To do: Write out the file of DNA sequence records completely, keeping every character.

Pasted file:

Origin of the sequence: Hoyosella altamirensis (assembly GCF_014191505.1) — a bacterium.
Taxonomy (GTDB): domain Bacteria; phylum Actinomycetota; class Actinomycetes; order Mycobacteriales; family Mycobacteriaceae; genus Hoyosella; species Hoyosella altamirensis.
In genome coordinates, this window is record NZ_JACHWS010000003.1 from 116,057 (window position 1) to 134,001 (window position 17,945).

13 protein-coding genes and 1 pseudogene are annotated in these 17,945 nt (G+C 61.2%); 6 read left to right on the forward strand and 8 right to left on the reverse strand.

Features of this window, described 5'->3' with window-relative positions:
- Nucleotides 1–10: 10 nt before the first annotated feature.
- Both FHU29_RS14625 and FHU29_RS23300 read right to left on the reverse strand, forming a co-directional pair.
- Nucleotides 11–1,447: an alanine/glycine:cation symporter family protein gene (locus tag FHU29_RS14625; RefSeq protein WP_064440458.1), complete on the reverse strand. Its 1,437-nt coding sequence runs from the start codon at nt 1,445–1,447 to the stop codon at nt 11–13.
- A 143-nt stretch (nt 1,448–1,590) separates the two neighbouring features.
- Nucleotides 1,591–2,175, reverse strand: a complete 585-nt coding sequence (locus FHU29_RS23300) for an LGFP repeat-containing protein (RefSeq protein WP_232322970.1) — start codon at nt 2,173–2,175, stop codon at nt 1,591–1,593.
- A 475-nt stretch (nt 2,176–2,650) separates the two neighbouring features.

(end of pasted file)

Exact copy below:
Origin of the sequence: Hoyosella altamirensis (assembly GCF_014191505.1) — a bacterium.
Taxonomy (GTDB): domain Bacteria; phylum Actinomycetota; class Actinomycetes; order Mycobacteriales; family Mycobacteriaceae; genus Hoyosella; species Hoyosella altamirensis.
In genome coordinates, this window is record NZ_JACHWS010000003.1 from 116,057 (window position 1) to 134,001 (window position 17,945).

13 protein-coding genes and 1 pseudogene are annotated in these 17,945 nt (G+C 61.2%); 6 read left to right on the forward strand and 8 right to left on the reverse strand.

Features of this window, described 5'->3' with window-relative positions:
- Nucleotides 1–10: 10 nt before the first annotated feature.
- Both FHU29_RS14625 and FHU29_RS23300 read right to left on the reverse strand, forming a co-directional pair.
- Nucleotides 11–1,447: an alanine/glycine:cation symporter family protein gene (locus tag FHU29_RS14625; RefSeq protein WP_064440458.1), complete on the reverse strand. Its 1,437-nt coding sequence runs from the start codon at nt 1,445–1,447 to the stop codon at nt 11–13.
- A 143-nt stretch (nt 1,448–1,590) separates the two neighbouring features.
- Nucleotides 1,591–2,175, reverse strand: a complete 585-nt coding sequence (locus FHU29_RS23300) for an LGFP repeat-containing protein (RefSeq protein WP_232322970.1) — start codon at nt 2,173–2,175, stop codon at nt 1,591–1,593.
- A 475-nt stretch (nt 2,176–2,650) separates the two neighbouring features.